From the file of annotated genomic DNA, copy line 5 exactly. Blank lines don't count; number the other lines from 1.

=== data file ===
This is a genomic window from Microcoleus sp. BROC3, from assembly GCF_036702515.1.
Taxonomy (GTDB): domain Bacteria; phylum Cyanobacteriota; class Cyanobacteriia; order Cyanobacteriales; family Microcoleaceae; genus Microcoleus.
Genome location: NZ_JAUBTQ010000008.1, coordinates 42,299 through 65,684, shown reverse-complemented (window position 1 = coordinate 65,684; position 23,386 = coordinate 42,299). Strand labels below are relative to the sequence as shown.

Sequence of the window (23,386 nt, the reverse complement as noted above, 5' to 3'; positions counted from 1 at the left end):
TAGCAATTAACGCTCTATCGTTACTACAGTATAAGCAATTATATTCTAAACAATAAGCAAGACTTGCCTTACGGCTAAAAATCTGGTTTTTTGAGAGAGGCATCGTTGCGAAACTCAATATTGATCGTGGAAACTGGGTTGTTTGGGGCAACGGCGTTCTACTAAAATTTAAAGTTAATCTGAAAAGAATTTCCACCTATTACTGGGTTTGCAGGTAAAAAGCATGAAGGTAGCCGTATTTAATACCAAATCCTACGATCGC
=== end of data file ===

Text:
TAGCAATTAACGCTCTATCGTTACTACAGTATAAGCAATTATATTCTAAACAATAAGCAAGACTTGCCTTACGGCTAAAAATCTGGTTTTTTGAGAGAGGCATCGTTGCGAAACTCAATATTGATCGTGGAAACTGGGTTGTTTGGGGCAACGGCGTTCTACTAAAATTTAAAGTTAATCTGAAAAGAATTTCCACCTATTACTGGGTTTGCAGGTAAAAAGCATGAAGGTAGCCGTATTTAATACCAAATCCTACGATCGC